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The Joint Committee has three major concerns: first, the Government's definition of emergency; secondly, the possible—nay probable—human rights abuses in the Bill; and, thirdly, the use of the triple-lock guarantee promised by the Government. It appears that the Government have attempted to meet some of the concerns of civil liberties groups, but I am still unhappy with the definition of emergency, despite the fact that it has been narrowed.

The initial draft said that an emergency was an event that "presents a serious threat" to human welfare, the environment, political, administrative or economic stability, and the security of the UK or part of it. The Bill now reads:

Ministers evidently dropped the reference to political, administrative or economic stability, possibly fearing that a future Government would declare an emergency to ensure their own survival. However, the Government have still allowed for measures to protect or restore the activities of Her Majesty's Government.

With regard to human rights and civil contingencies, although there are no explicit human rights abuses in the Bill, its implementation could lead to severe abuses of civil liberties. Clause 25 in the draft Bill allowed regulations to be treated as though they were Acts of Parliament, making it possible to bypass rights guaranteed by the European Court of Human Rights. The new Bill will not specifically prohibit the amendment of the Human Rights Act 1998, by emergency regulation. The Government's response on that is not very convincing. Page 18 of the Government's response states:

in other words, the power to disapply legislation—

That is not very persuasive in my view. It continues:

Those are pretty weak words when dealing with such an important principle.

The triple lock is the third concern, and it is has been referred to already in previous speeches. The triple lock is intended to persuade us that everything is fine because the triple-lock procedure will have to be used before considering the declaration of an emergency. The draft dictates that the seriousness of the situation, the necessity for special legislative measures and the relevant geographical extent should be considered. The Joint Committee thought that the triple-lock feature needed to be strengthened. The revised Bill demands that there must be a serious threat of damage to human welfare, that existing legislation must be deemed ineffective and that the response must be in proportion to the emergency; but, as has been said, the triple-lock will only be as good as Ministers' own opinions.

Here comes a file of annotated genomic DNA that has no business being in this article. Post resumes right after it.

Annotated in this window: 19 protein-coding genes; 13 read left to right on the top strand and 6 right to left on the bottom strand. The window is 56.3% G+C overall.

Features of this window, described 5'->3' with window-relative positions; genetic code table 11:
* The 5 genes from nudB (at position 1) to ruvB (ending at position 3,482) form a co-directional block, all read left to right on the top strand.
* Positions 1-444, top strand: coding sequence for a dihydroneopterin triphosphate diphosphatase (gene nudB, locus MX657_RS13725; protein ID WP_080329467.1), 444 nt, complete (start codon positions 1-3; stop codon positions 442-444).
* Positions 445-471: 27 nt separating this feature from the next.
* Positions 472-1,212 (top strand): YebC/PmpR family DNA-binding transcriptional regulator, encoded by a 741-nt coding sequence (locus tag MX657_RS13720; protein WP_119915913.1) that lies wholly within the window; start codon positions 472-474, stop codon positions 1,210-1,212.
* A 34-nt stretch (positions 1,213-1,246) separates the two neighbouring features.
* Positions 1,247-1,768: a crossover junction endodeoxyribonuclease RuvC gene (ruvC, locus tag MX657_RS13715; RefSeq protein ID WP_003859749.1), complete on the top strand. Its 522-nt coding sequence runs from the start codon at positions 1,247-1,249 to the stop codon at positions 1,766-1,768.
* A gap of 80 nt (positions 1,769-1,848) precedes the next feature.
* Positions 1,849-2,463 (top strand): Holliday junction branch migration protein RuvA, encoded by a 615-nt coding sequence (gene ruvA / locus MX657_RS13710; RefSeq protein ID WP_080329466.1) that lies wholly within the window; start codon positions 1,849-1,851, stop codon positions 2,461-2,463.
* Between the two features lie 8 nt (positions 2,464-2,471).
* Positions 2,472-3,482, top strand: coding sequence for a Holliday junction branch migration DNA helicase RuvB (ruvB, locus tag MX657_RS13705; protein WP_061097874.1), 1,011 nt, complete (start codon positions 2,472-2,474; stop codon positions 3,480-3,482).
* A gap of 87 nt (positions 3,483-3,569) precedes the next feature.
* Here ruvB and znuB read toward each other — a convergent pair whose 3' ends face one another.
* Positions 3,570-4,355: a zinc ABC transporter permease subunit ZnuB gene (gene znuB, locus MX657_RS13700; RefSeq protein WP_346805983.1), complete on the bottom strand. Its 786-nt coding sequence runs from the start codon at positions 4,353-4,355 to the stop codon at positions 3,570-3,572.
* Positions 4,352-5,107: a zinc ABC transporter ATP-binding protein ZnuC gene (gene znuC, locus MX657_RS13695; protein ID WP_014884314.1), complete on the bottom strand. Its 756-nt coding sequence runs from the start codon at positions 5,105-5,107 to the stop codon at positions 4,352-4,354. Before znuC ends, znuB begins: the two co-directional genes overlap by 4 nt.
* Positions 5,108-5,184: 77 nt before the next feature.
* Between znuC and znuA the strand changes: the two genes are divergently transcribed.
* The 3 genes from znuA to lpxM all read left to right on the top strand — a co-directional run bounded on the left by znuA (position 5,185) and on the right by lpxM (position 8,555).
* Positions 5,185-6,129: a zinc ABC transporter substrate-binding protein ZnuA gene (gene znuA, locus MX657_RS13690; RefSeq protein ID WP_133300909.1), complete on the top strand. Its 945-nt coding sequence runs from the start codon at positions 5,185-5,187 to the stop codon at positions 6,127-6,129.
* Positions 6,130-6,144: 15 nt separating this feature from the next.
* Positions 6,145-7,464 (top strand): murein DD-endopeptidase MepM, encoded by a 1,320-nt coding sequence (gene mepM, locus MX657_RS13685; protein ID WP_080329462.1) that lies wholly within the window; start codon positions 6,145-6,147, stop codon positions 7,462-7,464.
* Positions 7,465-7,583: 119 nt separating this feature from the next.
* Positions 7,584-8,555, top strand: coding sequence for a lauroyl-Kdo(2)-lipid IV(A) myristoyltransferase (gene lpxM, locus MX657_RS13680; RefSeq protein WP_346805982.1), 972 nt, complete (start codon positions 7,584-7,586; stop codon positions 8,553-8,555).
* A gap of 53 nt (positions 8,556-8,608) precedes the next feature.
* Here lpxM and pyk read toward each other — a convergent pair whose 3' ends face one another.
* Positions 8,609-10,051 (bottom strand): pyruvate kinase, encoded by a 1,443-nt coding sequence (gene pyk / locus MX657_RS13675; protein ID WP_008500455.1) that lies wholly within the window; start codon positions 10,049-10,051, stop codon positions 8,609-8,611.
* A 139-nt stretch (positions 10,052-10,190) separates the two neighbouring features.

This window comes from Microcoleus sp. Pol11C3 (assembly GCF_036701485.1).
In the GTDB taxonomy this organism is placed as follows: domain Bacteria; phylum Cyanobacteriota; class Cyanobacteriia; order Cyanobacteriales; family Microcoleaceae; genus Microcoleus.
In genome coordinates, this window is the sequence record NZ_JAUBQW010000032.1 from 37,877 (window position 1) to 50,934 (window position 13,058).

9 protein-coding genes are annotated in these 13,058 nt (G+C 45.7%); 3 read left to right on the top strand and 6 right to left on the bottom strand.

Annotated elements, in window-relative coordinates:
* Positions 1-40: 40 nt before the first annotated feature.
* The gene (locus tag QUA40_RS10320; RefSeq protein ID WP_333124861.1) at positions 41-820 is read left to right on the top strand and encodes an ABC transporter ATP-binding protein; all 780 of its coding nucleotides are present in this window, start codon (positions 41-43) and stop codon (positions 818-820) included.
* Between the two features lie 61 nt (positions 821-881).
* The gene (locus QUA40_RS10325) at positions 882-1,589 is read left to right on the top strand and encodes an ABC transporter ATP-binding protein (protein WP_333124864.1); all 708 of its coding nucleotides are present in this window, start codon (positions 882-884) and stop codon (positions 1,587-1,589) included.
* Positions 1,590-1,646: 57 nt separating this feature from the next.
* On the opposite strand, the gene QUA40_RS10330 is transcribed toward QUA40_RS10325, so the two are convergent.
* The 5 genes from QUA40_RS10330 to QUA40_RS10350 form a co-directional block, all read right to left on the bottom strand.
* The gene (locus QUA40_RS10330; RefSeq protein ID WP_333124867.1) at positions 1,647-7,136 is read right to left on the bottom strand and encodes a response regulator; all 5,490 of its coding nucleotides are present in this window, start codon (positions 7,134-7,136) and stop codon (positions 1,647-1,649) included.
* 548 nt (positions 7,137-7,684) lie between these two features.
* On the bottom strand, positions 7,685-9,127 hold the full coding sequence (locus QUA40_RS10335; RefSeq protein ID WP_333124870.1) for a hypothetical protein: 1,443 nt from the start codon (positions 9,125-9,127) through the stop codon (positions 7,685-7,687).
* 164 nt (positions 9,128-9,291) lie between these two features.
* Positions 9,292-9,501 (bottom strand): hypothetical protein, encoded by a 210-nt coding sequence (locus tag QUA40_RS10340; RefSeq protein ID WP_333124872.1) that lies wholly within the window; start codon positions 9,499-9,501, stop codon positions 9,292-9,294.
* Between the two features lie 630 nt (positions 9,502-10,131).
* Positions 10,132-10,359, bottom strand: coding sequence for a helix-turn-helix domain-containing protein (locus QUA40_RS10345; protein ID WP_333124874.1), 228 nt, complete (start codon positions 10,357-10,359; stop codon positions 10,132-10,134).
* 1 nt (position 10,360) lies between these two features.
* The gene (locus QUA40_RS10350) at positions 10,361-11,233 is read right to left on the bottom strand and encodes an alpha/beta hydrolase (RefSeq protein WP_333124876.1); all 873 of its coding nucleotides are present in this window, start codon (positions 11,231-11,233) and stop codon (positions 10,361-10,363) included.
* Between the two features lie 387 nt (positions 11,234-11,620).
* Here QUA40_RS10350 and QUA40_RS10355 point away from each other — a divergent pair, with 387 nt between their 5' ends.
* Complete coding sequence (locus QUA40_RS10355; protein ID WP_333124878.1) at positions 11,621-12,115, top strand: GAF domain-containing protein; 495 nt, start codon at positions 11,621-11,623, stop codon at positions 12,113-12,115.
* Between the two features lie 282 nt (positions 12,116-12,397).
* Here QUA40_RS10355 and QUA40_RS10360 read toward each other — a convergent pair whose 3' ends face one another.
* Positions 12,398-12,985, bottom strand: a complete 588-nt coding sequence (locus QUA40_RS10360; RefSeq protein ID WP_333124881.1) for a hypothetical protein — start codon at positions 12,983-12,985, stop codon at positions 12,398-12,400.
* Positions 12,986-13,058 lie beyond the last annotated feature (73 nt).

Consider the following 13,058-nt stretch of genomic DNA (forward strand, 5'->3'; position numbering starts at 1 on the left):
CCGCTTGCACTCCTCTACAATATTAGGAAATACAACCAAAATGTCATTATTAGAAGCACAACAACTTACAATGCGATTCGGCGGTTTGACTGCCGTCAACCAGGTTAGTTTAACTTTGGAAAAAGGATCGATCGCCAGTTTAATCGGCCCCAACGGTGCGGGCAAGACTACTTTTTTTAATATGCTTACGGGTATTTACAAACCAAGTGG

On the whole, civil liberty non-governmental organisations are partly relieved at the Government's alterations to the Bill. Justice, the foremost contributor

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in the 12-week consultation period, cited only two major problems still present within the Bill, but its reservations should not be disregarded. First, it stated that, although the definition of emergency was less sweeping than before, it still allows for the imposition of emergency powers in limited circumstances that pose no obvious threat to public safety. Secondly, it pointed out:

Those are two important provisions in the Bill, but the concerns have yet to be addressed. However, like members of the Joint Committee, Justice believes that the Government have tried to engage on such matters.

Pre-legislative consultation appears to have yielded some positive results, but not enough. Statewatch, another civil liberties group, is less happy with the changes, but it came from the position that it did not believe that legislation was necessary. It pointed out that "assemblies", "travel" and "other specified activities" could be banned. Furthermore, although Parliament has the ability to let powers lapse after 21 days, it never has the chance to vote on the declaration of an emergency.